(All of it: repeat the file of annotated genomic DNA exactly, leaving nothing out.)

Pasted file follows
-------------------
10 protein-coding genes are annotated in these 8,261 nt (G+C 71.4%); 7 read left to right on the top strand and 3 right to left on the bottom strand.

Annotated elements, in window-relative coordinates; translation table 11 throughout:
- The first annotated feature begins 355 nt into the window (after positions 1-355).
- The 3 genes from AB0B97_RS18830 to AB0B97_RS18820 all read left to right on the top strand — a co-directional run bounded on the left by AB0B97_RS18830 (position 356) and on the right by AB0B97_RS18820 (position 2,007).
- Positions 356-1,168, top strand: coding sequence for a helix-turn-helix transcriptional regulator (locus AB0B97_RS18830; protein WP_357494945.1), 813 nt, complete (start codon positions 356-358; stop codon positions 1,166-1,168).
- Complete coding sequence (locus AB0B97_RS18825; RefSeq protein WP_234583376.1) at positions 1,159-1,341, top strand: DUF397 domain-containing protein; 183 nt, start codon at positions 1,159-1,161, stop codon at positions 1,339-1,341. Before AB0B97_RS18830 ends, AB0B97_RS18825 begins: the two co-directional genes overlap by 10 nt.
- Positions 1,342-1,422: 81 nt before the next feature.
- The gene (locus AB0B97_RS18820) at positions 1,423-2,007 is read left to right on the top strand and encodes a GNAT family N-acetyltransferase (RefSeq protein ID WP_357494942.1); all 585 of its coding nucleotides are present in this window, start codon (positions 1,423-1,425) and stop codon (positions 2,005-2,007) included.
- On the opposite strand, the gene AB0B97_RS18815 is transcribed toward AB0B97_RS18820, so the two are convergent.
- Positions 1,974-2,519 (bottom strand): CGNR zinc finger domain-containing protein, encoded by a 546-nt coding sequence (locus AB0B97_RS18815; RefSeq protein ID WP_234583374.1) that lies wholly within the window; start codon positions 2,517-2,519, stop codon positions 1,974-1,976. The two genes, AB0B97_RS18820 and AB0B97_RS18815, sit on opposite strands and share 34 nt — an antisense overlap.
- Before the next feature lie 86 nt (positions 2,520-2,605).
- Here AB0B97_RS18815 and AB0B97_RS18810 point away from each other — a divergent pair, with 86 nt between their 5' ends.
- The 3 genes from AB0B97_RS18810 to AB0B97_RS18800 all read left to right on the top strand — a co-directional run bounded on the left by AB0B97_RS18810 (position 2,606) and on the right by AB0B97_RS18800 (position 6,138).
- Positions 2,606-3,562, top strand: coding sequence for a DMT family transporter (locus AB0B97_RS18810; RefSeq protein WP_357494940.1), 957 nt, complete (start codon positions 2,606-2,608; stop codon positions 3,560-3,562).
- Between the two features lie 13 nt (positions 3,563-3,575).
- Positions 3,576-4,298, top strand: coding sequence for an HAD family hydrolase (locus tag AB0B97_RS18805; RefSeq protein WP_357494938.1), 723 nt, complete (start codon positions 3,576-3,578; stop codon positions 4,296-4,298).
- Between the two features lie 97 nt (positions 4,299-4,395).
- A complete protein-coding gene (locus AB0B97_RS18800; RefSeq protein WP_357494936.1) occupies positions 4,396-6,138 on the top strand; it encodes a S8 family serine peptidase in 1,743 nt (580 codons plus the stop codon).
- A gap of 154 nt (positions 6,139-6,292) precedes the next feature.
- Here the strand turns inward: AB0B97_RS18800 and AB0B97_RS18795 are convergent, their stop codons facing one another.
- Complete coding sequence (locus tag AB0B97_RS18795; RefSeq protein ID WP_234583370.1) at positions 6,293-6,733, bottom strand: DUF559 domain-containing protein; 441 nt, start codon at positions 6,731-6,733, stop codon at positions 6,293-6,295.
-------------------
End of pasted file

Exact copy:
10 protein-coding genes are annotated in these 8,261 nt (G+C 71.4%); 7 read left to right on the top strand and 3 right to left on the bottom strand.

Annotated elements, in window-relative coordinates; translation table 11 throughout:
- The first annotated feature begins 355 nt into the window (after positions 1-355).
- The 3 genes from AB0B97_RS18830 to AB0B97_RS18820 all read left to right on the top strand — a co-directional run bounded on the left by AB0B97_RS18830 (position 356) and on the right by AB0B97_RS18820 (position 2,007).
- Positions 356-1,168, top strand: coding sequence for a helix-turn-helix transcriptional regulator (locus AB0B97_RS18830; protein WP_357494945.1), 813 nt, complete (start codon positions 356-358; stop codon positions 1,166-1,168).
- Complete coding sequence (locus AB0B97_RS18825; RefSeq protein WP_234583376.1) at positions 1,159-1,341, top strand: DUF397 domain-containing protein; 183 nt, start codon at positions 1,159-1,161, stop codon at positions 1,339-1,341. Before AB0B97_RS18830 ends, AB0B97_RS18825 begins: the two co-directional genes overlap by 10 nt.
- Positions 1,342-1,422: 81 nt before the next feature.
- The gene (locus AB0B97_RS18820) at positions 1,423-2,007 is read left to right on the top strand and encodes a GNAT family N-acetyltransferase (RefSeq protein ID WP_357494942.1); all 585 of its coding nucleotides are present in this window, start codon (positions 1,423-1,425) and stop codon (positions 2,005-2,007) included.
- On the opposite strand, the gene AB0B97_RS18815 is transcribed toward AB0B97_RS18820, so the two are convergent.
- Positions 1,974-2,519 (bottom strand): CGNR zinc finger domain-containing protein, encoded by a 546-nt coding sequence (locus AB0B97_RS18815; RefSeq protein ID WP_234583374.1) that lies wholly within the window; start codon positions 2,517-2,519, stop codon positions 1,974-1,976. The two genes, AB0B97_RS18820 and AB0B97_RS18815, sit on opposite strands and share 34 nt — an antisense overlap.
- Before the next feature lie 86 nt (positions 2,520-2,605).
- Here AB0B97_RS18815 and AB0B97_RS18810 point away from each other — a divergent pair, with 86 nt between their 5' ends.
- The 3 genes from AB0B97_RS18810 to AB0B97_RS18800 all read left to right on the top strand — a co-directional run bounded on the left by AB0B97_RS18810 (position 2,606) and on the right by AB0B97_RS18800 (position 6,138).
- Positions 2,606-3,562, top strand: coding sequence for a DMT family transporter (locus AB0B97_RS18810; RefSeq protein WP_357494940.1), 957 nt, complete (start codon positions 2,606-2,608; stop codon positions 3,560-3,562).
- Between the two features lie 13 nt (positions 3,563-3,575).
- Positions 3,576-4,298, top strand: coding sequence for an HAD family hydrolase (locus tag AB0B97_RS18805; RefSeq protein WP_357494938.1), 723 nt, complete (start codon positions 3,576-3,578; stop codon positions 4,296-4,298).
- Between the two features lie 97 nt (positions 4,299-4,395).
- A complete protein-coding gene (locus AB0B97_RS18800; RefSeq protein WP_357494936.1) occupies positions 4,396-6,138 on the top strand; it encodes a S8 family serine peptidase in 1,743 nt (580 codons plus the stop codon).
- A gap of 154 nt (positions 6,139-6,292) precedes the next feature.
- Here the strand turns inward: AB0B97_RS18800 and AB0B97_RS18795 are convergent, their stop codons facing one another.
- Complete coding sequence (locus tag AB0B97_RS18795; RefSeq protein ID WP_234583370.1) at positions 6,293-6,733, bottom strand: DUF559 domain-containing protein; 441 nt, start codon at positions 6,731-6,733, stop codon at positions 6,293-6,295.